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YAZOO CITY, Mississippi (AP) – Severe storms causing several tornadoes swept south Monday, damaging homes and uprooting trees from Mississippi to Kentucky. A tornado spotted in Atlanta forced thousands to seek shelter and a man was killed when a fallen tree brought power lines to his vehicle.

The motorist was pronounced dead after fire crews cut him off from the vehicle in Douglasville, Ga., West of Atlanta, Douglas County spokesman Rick Martin told reporters. No further details were immediately disclosed.

The weather got rough for the first time in Mississippi on Sunday, where just south of Yazoo City, Vickie Savell had nothing but remnants of the brand new mobile home she and her husband had moved into just eight days ago. . It had been lifted off its foundations and moved about 25 feet (7.6 meters). It was completely destroyed.

“Oh my God, my first new house in 40 years and it’s gone,” she said Monday, amid the treetops scattered around the neighborhood and the roar of chainsaws as people worked to clear the roads. .

Savell was away from home, attending church, but her husband Nathan drove home and crouched in the front of his truck as the house next door was destroyed. From there he watched his new home walk past him, he said.

Nearby, Garry McGinty remembers being home listening to birds chirping – then dead silence. He looked outside and saw a dark, ominous cloud and took refuge in a hallway, he said. He survived, but trees hit his carport, two vehicles and the side of his house.

A line of severe storms hit the state on Sunday afternoon and into the night. Late Sunday, a “tornado emergency” was declared for Tupelo and the surrounding area. Meteorologists urged residents to take cover.

“Damage has been reported in the city of Tupelo,” the mayor’s office said in a Facebook post just before 11pm. “Emergency teams are currently assessing the degree of damage. Please don’t go out and drive. “

Pictures retweeted by the National Weather Service in Memphis showed several downed trees and power lines. Tupelo middle school suffered damage, as well as houses and businesses.

There have been several reports of damage to homes on Elvis Presley Drive, just down the street from the house where the famous singer was born. Presley was born in a two-room house in the Tupelo neighborhood, but there is no indication that the historic house suffered any damage. It is now a museum.

But just down the street on Elvis Presley Drive, a tornado ripped off the roof of Terrille and Chaquilla Pulliam’s home, they told the Northeast Mississippi Daily Journal. About ten family members took refuge inside the house and “we have everyone inside on time,” said Terrille Pulliam.

Calhoun County Sheriff Greg Pollan said the town of Calhoun was also “hit hard tonight.”

“The lighting poles were broken. Trees in a few houses. Trees on vehicles. Damage to several businesses. Fortunately, we have not yet had any reports of injuries, ”Pollan posted on Facebook, asking people to stay off the roads. “Emergency personnel are working feverishly to open the roads as quickly as possible.”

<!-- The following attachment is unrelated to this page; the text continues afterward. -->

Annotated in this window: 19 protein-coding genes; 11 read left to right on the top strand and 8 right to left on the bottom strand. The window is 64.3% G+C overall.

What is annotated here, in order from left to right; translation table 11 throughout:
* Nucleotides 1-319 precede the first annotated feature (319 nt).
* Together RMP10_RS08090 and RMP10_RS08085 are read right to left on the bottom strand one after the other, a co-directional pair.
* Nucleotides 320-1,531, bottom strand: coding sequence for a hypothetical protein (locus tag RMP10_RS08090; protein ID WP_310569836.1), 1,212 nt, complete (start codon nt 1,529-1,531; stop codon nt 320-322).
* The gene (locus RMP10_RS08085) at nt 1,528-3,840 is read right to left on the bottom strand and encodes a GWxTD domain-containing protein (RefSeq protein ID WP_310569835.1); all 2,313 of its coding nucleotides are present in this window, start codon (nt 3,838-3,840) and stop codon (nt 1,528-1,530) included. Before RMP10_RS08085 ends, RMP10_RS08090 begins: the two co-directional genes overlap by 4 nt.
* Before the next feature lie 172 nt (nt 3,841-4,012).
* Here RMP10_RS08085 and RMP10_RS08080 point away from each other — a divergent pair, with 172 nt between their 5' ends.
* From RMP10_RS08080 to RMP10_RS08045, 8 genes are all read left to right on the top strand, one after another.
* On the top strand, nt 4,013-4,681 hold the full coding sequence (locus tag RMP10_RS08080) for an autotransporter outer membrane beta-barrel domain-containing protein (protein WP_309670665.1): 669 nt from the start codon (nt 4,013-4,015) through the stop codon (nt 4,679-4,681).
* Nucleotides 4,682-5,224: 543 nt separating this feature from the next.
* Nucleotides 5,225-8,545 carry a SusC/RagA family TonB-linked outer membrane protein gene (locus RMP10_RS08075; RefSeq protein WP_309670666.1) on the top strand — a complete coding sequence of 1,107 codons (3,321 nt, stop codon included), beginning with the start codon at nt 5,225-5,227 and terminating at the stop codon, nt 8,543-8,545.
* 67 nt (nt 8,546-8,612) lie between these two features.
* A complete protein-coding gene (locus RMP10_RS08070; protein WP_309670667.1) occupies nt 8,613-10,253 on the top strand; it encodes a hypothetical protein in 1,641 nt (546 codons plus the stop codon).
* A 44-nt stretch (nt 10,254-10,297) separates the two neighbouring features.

The media also reported tornadoes near Yazoo City, Byram and Tchula earlier today. The National Weather Service in Jackson sharing several images of funnel clouds across different parts of the state.

As the system moved east, storms damaged homes in a Kentucky town early Monday and a tornado watch for much of the day covered large parts of Alabama and Georgia.

In the southern Kentucky town of Tompkinsville, a severe storm Monday morning damaged several homes and downed trees and power lines, Fire Chief Kevin Jones said. No injuries have been reported, he said. The National Weather Service was checking to see if the damage appeared to be a tornado.

At one point on Monday, a tornado warning prompted Atlanta residents to seek refuge. Atlanta police responded to a call from a downed tree on a house on the west side of the city on Monday morning, police spokesman Anthony Grant said. There were no immediate reports of injuries there, he said.

Atlanta firefighters have responded to several calls for downed trees, Atlanta Fire Rescue said in a statement Monday morning. The agency was not aware of any serious injuries, but asked residents to be on guard as falling trees and branches still posed a threat.

Georgia Power has reported approximately 3,000 outages in the southwestern part of the city. GreyStone Power has reported more than 3,000 outages in Douglas and South Fulton countries.

A mass of warm, humid air was in place as a higher level disturbance moved through the area, triggering storms over the Mississippi, said Mike Edmonston, a meteorologist with the National Weather Service in Mississippi.

“The ingredients were just enough for the development of severe storms,” he said. Three weather service investigation teams were preparing to assess the damage in Mississippi, he said.

More storms are in store for parts of Louisiana, Mississippi, Alabama and Georgia on Tuesday, forecasters said. Tuesday’s storms could bring wind gusts of up to 113 km / h and hail the size of a golf ball, the National Weather Service said in Jackson, noting that “tornadoes are likely Tuesday through Tuesday. evening ”in parts of Mississippi.

Associated Press editors Jeff Martin in Marietta, Georgia; Jeff Amy in Atlanta; Becky Yonker in Simpsonville, Kentucky; and Julie Walker in New York contributed to this report.


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